Journal article 602 views
Tailoring the properties of deposited thin coating and print features in flexography by application of UV-ozone treatment / Tamara Tomašegović; David Beynon; Tim Claypole; Sanja Mahović Poljaček; Timothy Claypole
Journal of Coatings Technology and Research, Volume: 13, Issue: 5, Pages: 815 - 828
Full text not available from this repository: check for access using links below.
Printed functional materials are a rapidly growing area of interest for low-cost high-speed device manufacture with flexographic printing seen as a route to achieving this. The relationship between surface tension of the ink and surface free energy (SFE) of the photopolymer plate is a key for optimu...
|Published in:||Journal of Coatings Technology and Research|
Check full text
No Tags, Be the first to tag this record!
Printed functional materials are a rapidly growing area of interest for low-cost high-speed device manufacture with flexographic printing seen as a route to achieving this. The relationship between surface tension of the ink and surface free energy (SFE) of the photopolymer plate is a key for optimum performance. However, traditional methods of surface tension modification of the ink/coating often cannot be employed for functional inks. In this research, rapid, permanent modification of flexographic printing plate’s SFE is achieved through controlled UV-ozone treatment, and the effects of the treatment on the polar and dispersive component of SFE are analyzed by Fourier transform infrared attenuated total reflectance spectroscopy, swelling experiments, and roughness measurements. Printing trials using the modified printing plates reveal improved print uniformity and control of deposited ink layer thickness, as well as improved print features—particularly track and pad junctions which can be problematic for printed electronic applications. The ability to rapidly tailor printing plate SFE is of benefit to all volume printing applications. Furthermore, it is of critical importance for functional printing and printed electronics where surface tension of the ink is determined by the functional material and chemical modification is not possible or desirable.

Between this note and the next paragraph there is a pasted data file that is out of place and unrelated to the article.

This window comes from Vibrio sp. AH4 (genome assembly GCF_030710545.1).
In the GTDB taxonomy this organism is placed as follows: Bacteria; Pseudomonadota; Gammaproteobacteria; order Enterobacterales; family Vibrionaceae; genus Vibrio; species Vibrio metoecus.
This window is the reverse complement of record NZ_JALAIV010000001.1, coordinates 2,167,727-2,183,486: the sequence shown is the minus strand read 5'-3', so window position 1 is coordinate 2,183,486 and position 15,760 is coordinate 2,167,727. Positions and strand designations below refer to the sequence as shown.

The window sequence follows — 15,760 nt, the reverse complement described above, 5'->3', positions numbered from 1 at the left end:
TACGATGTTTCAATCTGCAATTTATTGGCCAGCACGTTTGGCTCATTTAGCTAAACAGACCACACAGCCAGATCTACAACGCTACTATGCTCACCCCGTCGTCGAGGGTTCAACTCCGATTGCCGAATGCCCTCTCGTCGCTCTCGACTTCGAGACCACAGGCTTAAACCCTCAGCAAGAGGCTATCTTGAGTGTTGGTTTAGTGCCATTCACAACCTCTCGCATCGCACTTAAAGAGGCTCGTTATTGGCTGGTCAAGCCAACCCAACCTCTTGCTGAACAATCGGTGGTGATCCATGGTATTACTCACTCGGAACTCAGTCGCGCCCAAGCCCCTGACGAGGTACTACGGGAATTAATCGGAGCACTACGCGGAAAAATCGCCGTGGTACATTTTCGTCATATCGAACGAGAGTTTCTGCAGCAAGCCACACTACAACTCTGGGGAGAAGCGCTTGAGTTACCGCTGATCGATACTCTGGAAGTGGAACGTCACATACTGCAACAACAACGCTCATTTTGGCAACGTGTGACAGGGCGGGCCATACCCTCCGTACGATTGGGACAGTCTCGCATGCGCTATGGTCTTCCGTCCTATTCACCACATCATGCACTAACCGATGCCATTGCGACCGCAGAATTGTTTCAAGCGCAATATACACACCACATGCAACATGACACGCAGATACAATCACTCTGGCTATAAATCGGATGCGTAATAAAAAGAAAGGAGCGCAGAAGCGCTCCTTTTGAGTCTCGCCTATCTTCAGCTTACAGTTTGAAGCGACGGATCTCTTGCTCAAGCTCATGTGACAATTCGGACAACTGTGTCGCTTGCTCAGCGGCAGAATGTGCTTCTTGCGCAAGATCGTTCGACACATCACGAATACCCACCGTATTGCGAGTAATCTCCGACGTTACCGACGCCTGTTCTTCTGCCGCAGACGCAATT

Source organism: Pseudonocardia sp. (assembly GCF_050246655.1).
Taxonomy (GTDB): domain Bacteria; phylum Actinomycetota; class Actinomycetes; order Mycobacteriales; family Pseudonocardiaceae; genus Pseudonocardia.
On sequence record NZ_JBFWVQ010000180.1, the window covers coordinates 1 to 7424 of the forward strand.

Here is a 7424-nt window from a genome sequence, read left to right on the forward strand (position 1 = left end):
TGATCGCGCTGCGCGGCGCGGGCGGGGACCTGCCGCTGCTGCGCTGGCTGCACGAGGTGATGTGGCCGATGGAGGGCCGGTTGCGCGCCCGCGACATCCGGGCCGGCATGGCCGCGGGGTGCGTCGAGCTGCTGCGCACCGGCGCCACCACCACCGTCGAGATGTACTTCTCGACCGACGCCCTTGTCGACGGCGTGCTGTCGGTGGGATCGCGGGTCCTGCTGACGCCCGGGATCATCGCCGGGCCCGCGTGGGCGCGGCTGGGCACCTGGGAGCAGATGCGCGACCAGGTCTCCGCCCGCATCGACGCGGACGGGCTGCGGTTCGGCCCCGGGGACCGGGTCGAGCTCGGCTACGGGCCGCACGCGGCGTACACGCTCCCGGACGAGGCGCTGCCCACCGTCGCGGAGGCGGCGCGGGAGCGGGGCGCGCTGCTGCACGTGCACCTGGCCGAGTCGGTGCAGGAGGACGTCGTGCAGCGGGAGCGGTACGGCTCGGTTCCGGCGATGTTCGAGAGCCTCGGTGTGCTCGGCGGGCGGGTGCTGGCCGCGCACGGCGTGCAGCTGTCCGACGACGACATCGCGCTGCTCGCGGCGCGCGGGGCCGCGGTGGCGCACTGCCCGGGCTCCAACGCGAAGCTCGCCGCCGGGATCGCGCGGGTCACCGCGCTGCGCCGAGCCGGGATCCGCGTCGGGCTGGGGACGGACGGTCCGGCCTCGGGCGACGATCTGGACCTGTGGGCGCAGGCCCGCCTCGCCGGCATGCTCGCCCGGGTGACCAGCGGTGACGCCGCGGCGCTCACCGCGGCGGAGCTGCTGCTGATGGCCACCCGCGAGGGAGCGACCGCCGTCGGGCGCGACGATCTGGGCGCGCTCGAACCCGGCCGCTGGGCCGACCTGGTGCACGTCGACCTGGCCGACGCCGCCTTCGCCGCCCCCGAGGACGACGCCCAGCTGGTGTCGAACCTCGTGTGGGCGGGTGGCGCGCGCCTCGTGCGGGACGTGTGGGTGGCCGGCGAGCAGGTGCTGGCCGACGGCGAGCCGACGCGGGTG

College of Engineering